We’ve tried everything — the informal route, negotiations. I’ve asked him myself, my parents have asked his, our camp tries to reason with his camp, but, counting down from the time when he sued for custody in March 2010 and I first asked him for a get, we’ve been shut down for 3¹/₂ years. One proposal his side put forward in January was for me to agree to override the court decision on custody of Aryeh and hand over a payment of $350,000. There’s no way I can afford that.

It’s been an uphill battle trying to appeal to his family — this almost untouchable, powerful rabbinic family. Many rabbis have called on his grandfather, Rabbi Reuven Feinstein, who heads the Yeshiva of Staten Island, to influence his grandson to give a get, but he staunchly supports Avrohom. Prominent rabbis have even called for the dismissal of his father, Yosaif Asher Weiss, as editor for the major Jewish publisher . Ironically, [Avrohom’s] great-grandfather Moshe Feinstein was a major champion of agunot, and convinced many husbands to give their wives a get in his day. Now Avrohom is one of those insubordinate husbands.

I would love to find a stepfather for Aryeh, and someone who I could have more children with, but right now I can’t even have coffee with a guy. It wouldn’t be fair to him or myself.

If I move on romantically without a get, I would have to leave this community — my friends and family and entire support system — because it’s committing adultery. My children and I would be ostracized and not welcomed in the community.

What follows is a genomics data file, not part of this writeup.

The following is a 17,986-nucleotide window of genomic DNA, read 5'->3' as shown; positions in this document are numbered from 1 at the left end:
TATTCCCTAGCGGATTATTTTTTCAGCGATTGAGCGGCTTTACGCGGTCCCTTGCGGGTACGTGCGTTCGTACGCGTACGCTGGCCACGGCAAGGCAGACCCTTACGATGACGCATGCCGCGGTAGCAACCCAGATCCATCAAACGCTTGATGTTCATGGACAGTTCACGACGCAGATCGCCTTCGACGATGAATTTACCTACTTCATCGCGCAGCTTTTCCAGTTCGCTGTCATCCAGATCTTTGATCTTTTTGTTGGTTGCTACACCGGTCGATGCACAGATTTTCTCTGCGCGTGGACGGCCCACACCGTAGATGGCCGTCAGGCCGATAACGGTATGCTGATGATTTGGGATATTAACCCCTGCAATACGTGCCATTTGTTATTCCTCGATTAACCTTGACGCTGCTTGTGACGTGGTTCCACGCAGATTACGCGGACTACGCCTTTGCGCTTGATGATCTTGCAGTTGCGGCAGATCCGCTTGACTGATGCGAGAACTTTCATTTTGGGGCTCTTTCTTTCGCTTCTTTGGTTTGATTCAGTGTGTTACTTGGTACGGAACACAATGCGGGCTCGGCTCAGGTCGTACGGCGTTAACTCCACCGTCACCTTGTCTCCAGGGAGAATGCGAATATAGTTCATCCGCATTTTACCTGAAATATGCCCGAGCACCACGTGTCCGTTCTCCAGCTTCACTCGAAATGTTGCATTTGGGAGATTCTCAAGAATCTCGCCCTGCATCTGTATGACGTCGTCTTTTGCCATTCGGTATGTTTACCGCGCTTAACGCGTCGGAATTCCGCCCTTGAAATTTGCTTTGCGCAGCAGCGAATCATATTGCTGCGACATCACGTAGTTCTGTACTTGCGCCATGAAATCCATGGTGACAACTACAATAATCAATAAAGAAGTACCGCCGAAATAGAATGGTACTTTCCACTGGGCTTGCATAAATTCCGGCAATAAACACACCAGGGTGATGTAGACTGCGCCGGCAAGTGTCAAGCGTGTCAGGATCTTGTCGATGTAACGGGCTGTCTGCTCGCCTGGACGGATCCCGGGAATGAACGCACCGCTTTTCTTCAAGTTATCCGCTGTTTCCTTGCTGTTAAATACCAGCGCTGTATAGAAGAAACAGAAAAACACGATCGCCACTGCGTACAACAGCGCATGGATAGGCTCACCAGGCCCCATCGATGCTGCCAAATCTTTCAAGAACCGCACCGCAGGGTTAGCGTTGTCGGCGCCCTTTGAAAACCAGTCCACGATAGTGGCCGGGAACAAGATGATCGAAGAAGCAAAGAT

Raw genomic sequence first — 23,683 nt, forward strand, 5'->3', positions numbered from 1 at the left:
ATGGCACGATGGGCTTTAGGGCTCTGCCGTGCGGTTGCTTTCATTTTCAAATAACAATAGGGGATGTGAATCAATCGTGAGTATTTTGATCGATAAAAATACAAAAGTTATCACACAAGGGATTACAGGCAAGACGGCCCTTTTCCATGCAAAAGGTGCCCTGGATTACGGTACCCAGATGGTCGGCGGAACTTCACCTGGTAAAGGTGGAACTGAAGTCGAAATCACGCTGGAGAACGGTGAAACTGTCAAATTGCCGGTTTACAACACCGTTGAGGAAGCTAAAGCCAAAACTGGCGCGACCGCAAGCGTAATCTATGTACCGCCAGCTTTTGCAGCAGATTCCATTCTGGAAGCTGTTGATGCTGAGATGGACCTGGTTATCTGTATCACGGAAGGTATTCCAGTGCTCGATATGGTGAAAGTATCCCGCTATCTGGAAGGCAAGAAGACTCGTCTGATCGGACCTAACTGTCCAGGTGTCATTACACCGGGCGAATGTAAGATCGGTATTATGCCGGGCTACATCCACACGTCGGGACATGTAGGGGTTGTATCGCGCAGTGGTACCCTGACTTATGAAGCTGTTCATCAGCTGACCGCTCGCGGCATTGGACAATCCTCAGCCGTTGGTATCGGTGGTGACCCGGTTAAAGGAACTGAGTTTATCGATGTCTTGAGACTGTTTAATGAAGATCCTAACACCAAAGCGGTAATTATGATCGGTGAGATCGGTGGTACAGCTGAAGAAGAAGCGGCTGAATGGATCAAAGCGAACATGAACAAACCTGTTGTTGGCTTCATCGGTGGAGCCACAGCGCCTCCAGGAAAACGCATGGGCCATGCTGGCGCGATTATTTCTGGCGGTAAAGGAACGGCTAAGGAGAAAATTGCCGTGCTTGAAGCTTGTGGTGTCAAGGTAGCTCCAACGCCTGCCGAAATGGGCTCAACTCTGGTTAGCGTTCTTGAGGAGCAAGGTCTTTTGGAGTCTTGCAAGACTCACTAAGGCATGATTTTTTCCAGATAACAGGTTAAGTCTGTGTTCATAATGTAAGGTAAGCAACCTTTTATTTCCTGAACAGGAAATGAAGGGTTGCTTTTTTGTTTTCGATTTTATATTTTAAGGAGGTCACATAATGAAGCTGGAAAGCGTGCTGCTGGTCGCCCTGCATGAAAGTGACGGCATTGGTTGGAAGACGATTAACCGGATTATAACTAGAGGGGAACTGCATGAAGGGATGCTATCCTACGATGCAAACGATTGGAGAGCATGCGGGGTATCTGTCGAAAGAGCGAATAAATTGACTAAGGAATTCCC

Some people might argue that I should ignore the traditions of the Torah. But I’m deeply religious and won’t go against the God I believe in. Why should I?

One good thing is that I have gathered a lot of support from people in the community who are horrified by the whole issue of the agunot [women whose husbands won’t grant gets]. They staged two rallies outside Avrohom’s home in Staten Island, with about 200 supporters each, in June 2012 and June 2013. We asked people to make it as non-confrontational as possible and keep it respectful. He never even came out of his house. Even though withholding a get is defined by Jewish law as a form of domestic abuse, Avrohom refuses to give an inch.

[Calls and e-mails from the New York Post to Avrohom Meir Weiss and his family members have gone unanswered.]

I am currently in my last year of a law degree at Rutgers University, but I was planning on being a lawyer even before I got married. I find the idea of the law helping agunot interesting, and I would be willing to do whatever I could to help anyone is such a situation.